Mixmag Media, which made its name in the 80s and 90s during the dance music boom, has reinvented Mixmag in recent years by expanding online and in digital video and hopes to do the same with the Kerrang! and The Face.
Jerry Perkins, who runs Mixmag Media, plans to turn Kerrang! from a print weekly to a monthly in the UK and focus on building its global, digital audience.
"Mixmag and Kerrang! are quite similar – they’re ‘f*** it’ audiences," Perkins said. "They like what they like and don’t care about what anyone else thinks."
Perkins will also revive The Face, which closed in 2004, as a digital brand.
He described it as "the original style magazine" that "has never been bettered".
He is "possibly" looking at bringing back The Face in print but won’t discuss his "really exciting" plans for the brand "in London and New York" until later in the year.
The Face was founded in 1980 and Kerrang! in 1981 and Perkins said historic titles had appeal with readers.
"It’s difficult to establish new media brands in today’s digital marketplace," he said.
His initial focus is on Kerrang! after acquiring the global rights to the print magazine, its website and its awards.
"Kerrang! is a trusted brand because of the years of passion, knowledge and profound enthusiasm that have gone into producing it, week in, week out.
"Under our ownership Kerrang! will take its rightful place at the heart of a global digital community of like-minded spirits. The platforms are there and, thanks to our recent experience with Mixmag, we know how to use them.'
Bauer Media will retain the rights in the UK and Europe "to continue broadcasting Kerrang! Radio and Kerrang! TV".
Perkins said that it was important to keep Kerrang! in print "as the soul of the brand", as Mixmag has done, but "we’ll move to a digital video-first strategy with Facebook and Google to build an international audience".
Mixmag claims a global reach of over 20 million fans a month. Its YouTube channel has eight million video views every month and it has five million on Facebook a month.
He added that moving Kerrang! from a weekly to a monthly made sense as it was a better use of editorial resources.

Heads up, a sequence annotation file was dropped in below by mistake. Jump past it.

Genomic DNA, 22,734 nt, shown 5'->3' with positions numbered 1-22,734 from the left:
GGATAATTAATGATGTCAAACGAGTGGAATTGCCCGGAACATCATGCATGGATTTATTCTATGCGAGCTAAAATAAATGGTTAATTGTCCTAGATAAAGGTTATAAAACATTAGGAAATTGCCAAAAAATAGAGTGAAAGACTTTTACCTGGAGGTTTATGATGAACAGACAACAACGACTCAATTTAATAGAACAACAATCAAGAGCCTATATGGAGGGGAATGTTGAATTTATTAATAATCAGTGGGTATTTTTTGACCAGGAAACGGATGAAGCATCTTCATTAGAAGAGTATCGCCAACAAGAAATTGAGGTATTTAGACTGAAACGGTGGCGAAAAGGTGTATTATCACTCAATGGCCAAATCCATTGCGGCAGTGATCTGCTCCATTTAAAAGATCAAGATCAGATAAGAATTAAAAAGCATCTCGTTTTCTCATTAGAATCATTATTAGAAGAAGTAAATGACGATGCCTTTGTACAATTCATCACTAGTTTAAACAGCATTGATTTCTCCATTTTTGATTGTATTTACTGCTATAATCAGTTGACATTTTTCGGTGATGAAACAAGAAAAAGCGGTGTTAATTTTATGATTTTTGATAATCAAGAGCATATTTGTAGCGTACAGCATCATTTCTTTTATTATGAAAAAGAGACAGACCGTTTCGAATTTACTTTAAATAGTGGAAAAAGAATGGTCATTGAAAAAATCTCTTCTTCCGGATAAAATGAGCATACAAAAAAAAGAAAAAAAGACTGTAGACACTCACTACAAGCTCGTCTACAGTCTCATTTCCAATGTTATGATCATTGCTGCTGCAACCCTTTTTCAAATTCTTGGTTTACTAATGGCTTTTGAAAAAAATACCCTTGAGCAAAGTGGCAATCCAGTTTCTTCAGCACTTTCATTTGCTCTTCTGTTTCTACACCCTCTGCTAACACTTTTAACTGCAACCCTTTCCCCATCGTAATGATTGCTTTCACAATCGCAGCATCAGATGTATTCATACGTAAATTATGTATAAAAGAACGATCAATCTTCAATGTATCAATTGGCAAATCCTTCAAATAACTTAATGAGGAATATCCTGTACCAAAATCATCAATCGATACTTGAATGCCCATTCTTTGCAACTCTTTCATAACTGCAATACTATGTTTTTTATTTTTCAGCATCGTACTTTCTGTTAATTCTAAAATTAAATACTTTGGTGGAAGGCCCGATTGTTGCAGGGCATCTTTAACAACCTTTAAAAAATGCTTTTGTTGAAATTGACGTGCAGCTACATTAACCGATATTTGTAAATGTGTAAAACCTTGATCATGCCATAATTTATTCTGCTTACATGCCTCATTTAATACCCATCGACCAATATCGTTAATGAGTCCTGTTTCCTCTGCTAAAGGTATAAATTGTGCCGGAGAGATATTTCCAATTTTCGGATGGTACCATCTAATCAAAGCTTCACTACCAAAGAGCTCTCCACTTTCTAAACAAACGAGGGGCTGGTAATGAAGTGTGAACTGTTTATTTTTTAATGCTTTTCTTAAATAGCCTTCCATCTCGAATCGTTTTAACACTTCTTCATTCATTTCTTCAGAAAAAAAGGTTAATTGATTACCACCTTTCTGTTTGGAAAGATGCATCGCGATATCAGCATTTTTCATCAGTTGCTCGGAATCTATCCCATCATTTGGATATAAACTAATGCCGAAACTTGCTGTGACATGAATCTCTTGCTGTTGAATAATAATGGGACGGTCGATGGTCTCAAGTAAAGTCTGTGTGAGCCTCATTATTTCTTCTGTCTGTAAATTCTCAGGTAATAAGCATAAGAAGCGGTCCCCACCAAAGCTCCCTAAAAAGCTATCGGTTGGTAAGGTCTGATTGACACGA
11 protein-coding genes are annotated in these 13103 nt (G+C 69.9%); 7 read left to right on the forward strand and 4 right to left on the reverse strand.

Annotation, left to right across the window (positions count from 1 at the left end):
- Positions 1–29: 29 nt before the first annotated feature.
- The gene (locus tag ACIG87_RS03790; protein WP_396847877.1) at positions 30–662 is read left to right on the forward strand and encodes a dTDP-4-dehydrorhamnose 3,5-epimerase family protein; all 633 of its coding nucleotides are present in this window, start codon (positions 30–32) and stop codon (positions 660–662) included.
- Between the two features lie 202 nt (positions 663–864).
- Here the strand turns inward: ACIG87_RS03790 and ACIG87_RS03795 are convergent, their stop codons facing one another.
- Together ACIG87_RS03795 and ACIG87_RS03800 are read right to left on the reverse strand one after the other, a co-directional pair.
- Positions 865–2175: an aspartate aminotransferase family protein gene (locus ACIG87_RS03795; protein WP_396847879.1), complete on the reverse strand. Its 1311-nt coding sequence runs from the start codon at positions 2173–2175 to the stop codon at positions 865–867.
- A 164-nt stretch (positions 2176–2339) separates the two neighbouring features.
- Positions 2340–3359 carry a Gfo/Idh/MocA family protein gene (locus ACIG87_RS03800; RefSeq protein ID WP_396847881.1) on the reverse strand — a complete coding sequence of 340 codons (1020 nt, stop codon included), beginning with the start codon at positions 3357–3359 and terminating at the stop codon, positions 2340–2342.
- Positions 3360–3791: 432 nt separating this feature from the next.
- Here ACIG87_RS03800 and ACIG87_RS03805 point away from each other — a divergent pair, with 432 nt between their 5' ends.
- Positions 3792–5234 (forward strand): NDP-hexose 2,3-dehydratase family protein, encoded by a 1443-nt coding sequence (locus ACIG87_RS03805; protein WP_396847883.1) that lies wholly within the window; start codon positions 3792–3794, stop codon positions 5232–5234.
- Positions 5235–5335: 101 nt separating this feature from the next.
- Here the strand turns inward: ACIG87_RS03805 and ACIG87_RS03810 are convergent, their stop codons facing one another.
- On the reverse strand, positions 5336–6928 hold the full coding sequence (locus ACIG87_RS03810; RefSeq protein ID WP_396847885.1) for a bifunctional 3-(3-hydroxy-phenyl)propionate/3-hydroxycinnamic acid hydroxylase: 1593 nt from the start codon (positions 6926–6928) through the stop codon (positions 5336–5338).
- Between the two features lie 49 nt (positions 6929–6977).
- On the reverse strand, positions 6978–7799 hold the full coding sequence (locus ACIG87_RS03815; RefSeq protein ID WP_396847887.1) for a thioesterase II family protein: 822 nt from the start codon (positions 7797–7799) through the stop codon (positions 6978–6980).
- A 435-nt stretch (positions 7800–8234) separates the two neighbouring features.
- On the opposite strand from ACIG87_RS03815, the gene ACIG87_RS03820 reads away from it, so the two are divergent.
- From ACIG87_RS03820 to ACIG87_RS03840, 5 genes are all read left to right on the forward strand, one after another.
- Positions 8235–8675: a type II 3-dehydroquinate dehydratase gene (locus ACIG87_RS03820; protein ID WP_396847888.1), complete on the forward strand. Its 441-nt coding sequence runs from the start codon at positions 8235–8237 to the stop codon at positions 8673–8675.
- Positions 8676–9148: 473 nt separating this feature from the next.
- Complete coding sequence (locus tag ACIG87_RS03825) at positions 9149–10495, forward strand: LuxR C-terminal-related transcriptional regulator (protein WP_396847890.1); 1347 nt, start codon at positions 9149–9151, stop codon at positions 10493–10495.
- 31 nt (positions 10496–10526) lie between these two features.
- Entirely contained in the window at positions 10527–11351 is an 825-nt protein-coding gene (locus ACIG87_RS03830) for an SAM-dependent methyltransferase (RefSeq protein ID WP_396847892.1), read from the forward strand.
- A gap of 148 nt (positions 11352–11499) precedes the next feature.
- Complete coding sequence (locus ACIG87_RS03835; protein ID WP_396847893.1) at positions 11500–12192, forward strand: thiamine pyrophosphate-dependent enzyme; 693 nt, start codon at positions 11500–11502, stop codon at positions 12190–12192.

"The monthly frequency suits these ‘passion’ magazines," he said. "It doesn’t need to be a weekly because news in this area has gone digital. If you’re in LA, Kerrang! is a really well-loved [digital] brand."
But he suggested Kerrang! "has been suffering" by putting a lot of its resources in "a relatively low-production, weekly print magazine in the UK".
Print circulation is 18,000 compared to 85,000 in 2006.
Perkins will review staffing levels once Kerrang! goes monthly and "may have to lose some posts".
He dismissed the suggestion that Mixmag or Kerrang! might appeal chiefly to ageing audiences who were interested in nostalgia.
"They are both most definitely a youth audience," he said. "They’re opposite sides of the same coin which is interesting to us.
"They’re both a bit outside the mainstream. Both are a bit counter-cultural, if anything can be counter-cultural in music these days."
Mixmag Media has funded the acquisition out of its own funds and from existing shareholders. Financial terms were not disclosed.
The company is to rename itself Wasted Talent, the name of a former talent agency run by Ian Flooks, the chairman of Mixmag Media and a leading shareholder.
Perkins said the acquisitions would make the group an attractive audience for advertisers.
"‘In a post-Vice world, we believe there are exciting opportunities for these iconic and market-defining media brands to offer commercial partners specialist advice, inside knowledge, access to talent and the story-telling skills to help them create influential content," he said.
"We’re really excited by the potential to create a media powerhouse based on passionate tribes leading counter culture."
A Bauer Media spokesman said it "continues to be hugely invested in music media – be it radio, print, live events or our music TV joint venture with Channel 4" despite the sale of Kerrang!.
"We will continue to invest in our successful magazine brands Q and MOJO, and are excited to extend the Planet Rock radio brand into print."